ON THE ROCKS
You can safely assume that when there’s a name Coppola attached to the directorial status of a new film, there’s at the very least a slight inflation in the critical or ”hype” response. With On The Rocks, directed and written by Sofia Coppola, that’s the limbo I found myself in. Trying to find peace between domestic drama and kind-of-road comedy, married Laura (Rashida Jones) is suspecting that her husband Dean (Marlon Wayans) could be cheating on her and all the anxiety about that is doubled because Laura feels creatively stuck on her writing and mentally stuck because of busy home life. Laura’s womaniser father Felix (Bill Murray) comes to her aide to follow Dean around, and during the time they spend together, they bicker about their relationship and repressed feelings. As the movie lacks bite and consistency, wonderful leads elevate the mediocre material.
Jones and Murray are tasked with a lot of empty space to fill so it’s rather applaudable that you even care to stick around for the latter hour. They both are constantly able to match the other’s level when it’s called for. In comedic scenes that are filled with witty dialogue, it’s showcased best as things get funnier in a more low-key approach. In scenes that remind more of relationship drama and the characters reflect on Laura’s childhood, both actors manage to take a step back from being showy which serves the awkwardness well. Wayans and short lived appearances of Jenny Slate (as Vanessa) also compliment Jones’ performance. Actors deserve all the credit for making this as enjoyable as it can be.
On The Rocks’ lack of bite shows in the way that the story shifts between being built around drama about marriage and dry comedy making jokes about daughter and father. The conversations work because of the actors but most of them don’t move us when it comes to the main story. There are the ingredients of good character study of the two but when we try to follow a sort-of-mystery, it takes the edge off. You might feel a bit frustrated during it because it’s technically high-level all around but it’s hard to see anything specific which would show that this has Coppola’s handprint on the page or screen. Laura starts by being stuck and having nothing to write about to eventually having 60-something pages of material. That’s great for character building here but it could’ve used a few more pages of story to be ultimately fulfilling.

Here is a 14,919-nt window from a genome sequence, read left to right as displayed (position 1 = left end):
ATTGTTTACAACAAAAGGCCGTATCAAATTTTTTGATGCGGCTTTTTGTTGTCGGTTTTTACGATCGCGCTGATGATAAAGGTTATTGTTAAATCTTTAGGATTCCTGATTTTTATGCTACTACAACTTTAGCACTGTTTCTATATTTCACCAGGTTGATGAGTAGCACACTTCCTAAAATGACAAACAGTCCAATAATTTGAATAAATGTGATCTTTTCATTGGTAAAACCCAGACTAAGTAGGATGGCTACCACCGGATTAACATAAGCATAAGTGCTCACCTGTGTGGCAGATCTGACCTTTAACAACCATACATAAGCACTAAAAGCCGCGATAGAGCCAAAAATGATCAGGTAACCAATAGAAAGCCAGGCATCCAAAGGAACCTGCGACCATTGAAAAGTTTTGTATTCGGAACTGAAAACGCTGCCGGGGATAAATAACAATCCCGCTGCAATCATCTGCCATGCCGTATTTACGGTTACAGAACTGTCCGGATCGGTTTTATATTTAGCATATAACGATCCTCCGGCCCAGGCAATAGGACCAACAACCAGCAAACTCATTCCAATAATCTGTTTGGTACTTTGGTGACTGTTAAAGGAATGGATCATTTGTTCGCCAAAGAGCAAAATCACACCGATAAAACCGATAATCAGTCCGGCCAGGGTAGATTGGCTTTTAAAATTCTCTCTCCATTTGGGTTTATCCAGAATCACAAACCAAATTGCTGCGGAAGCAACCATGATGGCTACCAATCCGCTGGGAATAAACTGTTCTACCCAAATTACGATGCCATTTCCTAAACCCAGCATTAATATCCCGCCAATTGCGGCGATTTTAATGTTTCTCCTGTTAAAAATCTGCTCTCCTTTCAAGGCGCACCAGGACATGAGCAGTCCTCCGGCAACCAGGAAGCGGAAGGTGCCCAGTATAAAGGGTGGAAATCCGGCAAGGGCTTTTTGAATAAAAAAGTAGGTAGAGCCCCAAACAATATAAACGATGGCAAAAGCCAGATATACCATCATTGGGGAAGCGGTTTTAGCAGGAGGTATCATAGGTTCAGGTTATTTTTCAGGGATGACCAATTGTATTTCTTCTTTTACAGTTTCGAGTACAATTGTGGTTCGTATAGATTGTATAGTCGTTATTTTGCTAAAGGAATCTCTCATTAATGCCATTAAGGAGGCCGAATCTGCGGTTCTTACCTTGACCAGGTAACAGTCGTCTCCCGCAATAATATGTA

Smileys: Rashida Jones, Bill Murray
Even if you happen to like it more, I very much doubt you’ll ever watch it again.
Since I had never read the original novel by Daphne du Maurier, I purposefully didn’t want to watch the acclaimed Alfred Hitchcock adaptation from 1940 in preparation for this new remix of Rebecca from director Ben Wheatley. Nowadays when all the information is just a few Google searches and clicks away, it’s sometimes fun to go into a classic story with no preconceived notion or even expectations there for. Lily James stars as a young woman who quickly falls in love and gets married with a rich man Maxim de Winter (played by Armie Hammer), only to find that Maxim’s previous marriage, which left him a widow, wasn’t all roses and champagne. Throwing romantic drama, crime thriller and courtroom battles in to one period blender, it becomes an uneven and messy smoothie that only looks nice since it has no taste whatsoever.
Rebecca could easily be described with ”everything on the screen and none on the page” and you’d get the gist of it. You could make a whole art gallery exhibition with screenshots and stills from its luxurious period details and lavish establishing shots, ones that take full advantage of the beautiful seaside hills, long halls of the mansion and sunny beaches. Because the script is so dull, it’s a good thing that you can at least devour everything around the actors and still get something out of it. Costume design takes difficult colours of yellow, red and everything between those to make the characters look the part, shots have been colour graded tastefully and the set decoration lets even insert shots to have a proper chance. Everything is certainly on the screen.
What is this ”none” on the page then? The film starts with romantic themes, using them correctly and the last 20 minutes use the thriller elements while picking up the pace nicely as well. Problem lies within everything in the middle as it seems lost, misguided and underwritten. Wheatley not only loses any sense of genre or tension regarding the atmosphere, but also seems to leave the cast (James, Hammer and Kristin Scott Thomas in a supporting role) behind. Dialogue is woeful as none of it feels like a real conversation.
That’s part of the biggest issue in the film, which is how the scenes play out. Normally a realistic scene begins with something that causes a reaction, then comes the reaction and then characters talk about it. Exciting movies shake up that structure to evoke emotion but in Rebecca, every scene starts with the reaction, then they explain what caused it with dialogue and then they talk about it with more dialogue. It just becomes draining when you always start at 100 and then water everything down by talking about it three times. You’re just playing one riff for two hours and everyone at the instrument store hates you for it.
Smileys: Locations, costume design
Frowneys: Directing, dialogue, atmosphere
I’ll get to the Hitchcock version someday, don’t @ me.